2) The Who “Face Dances” (1979): My, what a good year for art on album covers! This penultimate Who album of the original run featured a quite striking cover with paintings of all four band members (with Small Faces drummer Kenney Jones replacing Keith Moon for the first time) as drawn by 16 different painters. The project was masterminded by our old friend Peter Blake – designer of the ‘Sgt Peppers’ cover and Oasis’ ‘Be Here Now’ – who also drew the first drawing of Kenny Jones on the bottom left-hand corner. The remaining artists are a complete mix of those who were big at the time and forgotten now, those who were unknown at the time and big now and those who are still quite obscure, although a young David Hockney (who drew the far right illustration of Roger Daltrey) is most notable. The best paintings for my part are the highly realistic one of Roger (third across) by David Inshaw, the striking silhouette of John Entwistle (far right) by Patrick Caulfield and best of all the inner-workings-of-Pete-Townshend’s-mind (third across) by ‘Colin Self Of Norwich’ as he bills himself on the sleeve. The painting theme is rounded off by the back cover where each song title is listed on a tube of paint.
3) Paul Simon “Rene and Georgette Magritte With Their Dog After The War”, a track on the ‘Hearts and Bones’ album (1983): OK, so the album cover is terrible – one of the worst instances of slapped-together cover art in the AAA canon (a thermal shot of Paul Simon out of focus). But one album track is a suitably impressionistic and surreal take on our old friend Magritte. Paul, suffering uncharacteristic writer’s block (see review no 85 for the full story), turned to everything he could get his hands on to get him writing again – including a caption for a photograph in a book he was reading about the painter. Inspired by the very factual way the caption writer had captured a moment in time, despite Magritte’s penchant for painting surrealistic and non-linear moments, Paul came up with an intriguing (if rather boring!) song that marries several different snapshots of the painter’s imagined time with his wife. The most controversial part of the song is the list of 1950s rock and roll and doo-wop records so beloved of Paul Simon in his youth – although quite what they’re doing in a song about a painter who was in his old age by then has never been fully explained!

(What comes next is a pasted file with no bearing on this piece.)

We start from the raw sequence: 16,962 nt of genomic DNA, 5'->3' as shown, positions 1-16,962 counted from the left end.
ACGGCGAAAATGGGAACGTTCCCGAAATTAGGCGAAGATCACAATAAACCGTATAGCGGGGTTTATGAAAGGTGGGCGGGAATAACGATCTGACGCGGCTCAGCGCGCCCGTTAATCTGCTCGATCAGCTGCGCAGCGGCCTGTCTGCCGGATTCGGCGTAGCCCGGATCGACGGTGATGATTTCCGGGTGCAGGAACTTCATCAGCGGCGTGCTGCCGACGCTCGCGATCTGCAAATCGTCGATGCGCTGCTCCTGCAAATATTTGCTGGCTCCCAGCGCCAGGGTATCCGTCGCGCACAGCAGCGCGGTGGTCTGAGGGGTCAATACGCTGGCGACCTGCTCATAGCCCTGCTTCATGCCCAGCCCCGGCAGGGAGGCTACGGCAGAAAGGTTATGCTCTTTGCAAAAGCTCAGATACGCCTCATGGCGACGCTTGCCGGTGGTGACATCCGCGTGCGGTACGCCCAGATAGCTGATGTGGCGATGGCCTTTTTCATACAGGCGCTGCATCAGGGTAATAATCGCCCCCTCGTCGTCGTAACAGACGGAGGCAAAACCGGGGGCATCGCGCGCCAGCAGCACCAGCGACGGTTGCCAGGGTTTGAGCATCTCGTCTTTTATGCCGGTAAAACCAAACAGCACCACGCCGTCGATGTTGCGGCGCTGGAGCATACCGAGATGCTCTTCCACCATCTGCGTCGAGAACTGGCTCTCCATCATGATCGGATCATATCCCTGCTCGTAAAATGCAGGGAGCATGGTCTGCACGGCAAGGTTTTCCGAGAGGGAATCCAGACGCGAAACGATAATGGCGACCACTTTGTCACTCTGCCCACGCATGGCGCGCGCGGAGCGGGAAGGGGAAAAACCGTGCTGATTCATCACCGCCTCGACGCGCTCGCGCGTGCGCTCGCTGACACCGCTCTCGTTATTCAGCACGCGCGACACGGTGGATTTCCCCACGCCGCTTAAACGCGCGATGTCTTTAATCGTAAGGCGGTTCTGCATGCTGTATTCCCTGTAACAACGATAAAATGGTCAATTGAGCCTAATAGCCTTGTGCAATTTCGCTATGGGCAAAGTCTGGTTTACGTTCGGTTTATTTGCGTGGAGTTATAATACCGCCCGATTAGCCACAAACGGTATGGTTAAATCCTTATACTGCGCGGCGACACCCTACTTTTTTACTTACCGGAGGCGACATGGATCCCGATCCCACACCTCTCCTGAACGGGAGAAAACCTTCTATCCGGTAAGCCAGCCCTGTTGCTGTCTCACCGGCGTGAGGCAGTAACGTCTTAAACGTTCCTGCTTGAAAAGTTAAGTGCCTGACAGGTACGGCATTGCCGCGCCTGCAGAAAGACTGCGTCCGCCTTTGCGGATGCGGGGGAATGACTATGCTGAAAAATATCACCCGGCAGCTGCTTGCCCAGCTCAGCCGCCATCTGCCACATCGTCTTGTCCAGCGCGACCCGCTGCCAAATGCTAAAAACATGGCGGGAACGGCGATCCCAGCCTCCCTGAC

4) The Beach Boys “Surf’s Up” (1971): Technically this isn’t a painting by a famous artist at all, but it is at least based on a famous sculpture called ‘The End Of The Trail’ by early 20th century artist James Earle Fraser. Ironically this famous American painting of a tired and weary traveller slowly making his way home on a horse is now probably better known in Europe for being a Beach Boys album cover! The cover was well recived by the music press of the time who saw it as one of the reasons the album was a ‘return to form’ – but, like the album, it’s actually a great deal less distinguished than predecessor ‘Sunflower’, being dark and murky and hard to see in detail. Still, the idea of a tired and bedraggled band trying to get back to where they once belonged does suit the suite of songs in some way.
5) Neil Young “The Painter”, a track on the ‘Prairie Wind’ album (2005): Erm, Err, Um, Oh alright then. Neil Young, he’s famous. And he did write a song about painting. At least it’s sort of about painting – there’s a list of colours and a painter standing back to look at her work in full rather than gazing at the small detail – a neat adjective for looking back at her life and realizing that ‘if you follow every dream you might get lost’. What a shame Neil didn’t use some of those ideas to spruce up what must be one of the most boring album covers of any AAA release: a sheet blowing in the wind against a prairie backdrop.
So, that’s that for another issue. See you next time for thrills, spills, chills and mandrills – oh no, sorry, that’s a line for our Dr Who issue someday. Err see you next time for new, views, reviews, blue suede shoes and music. See you then!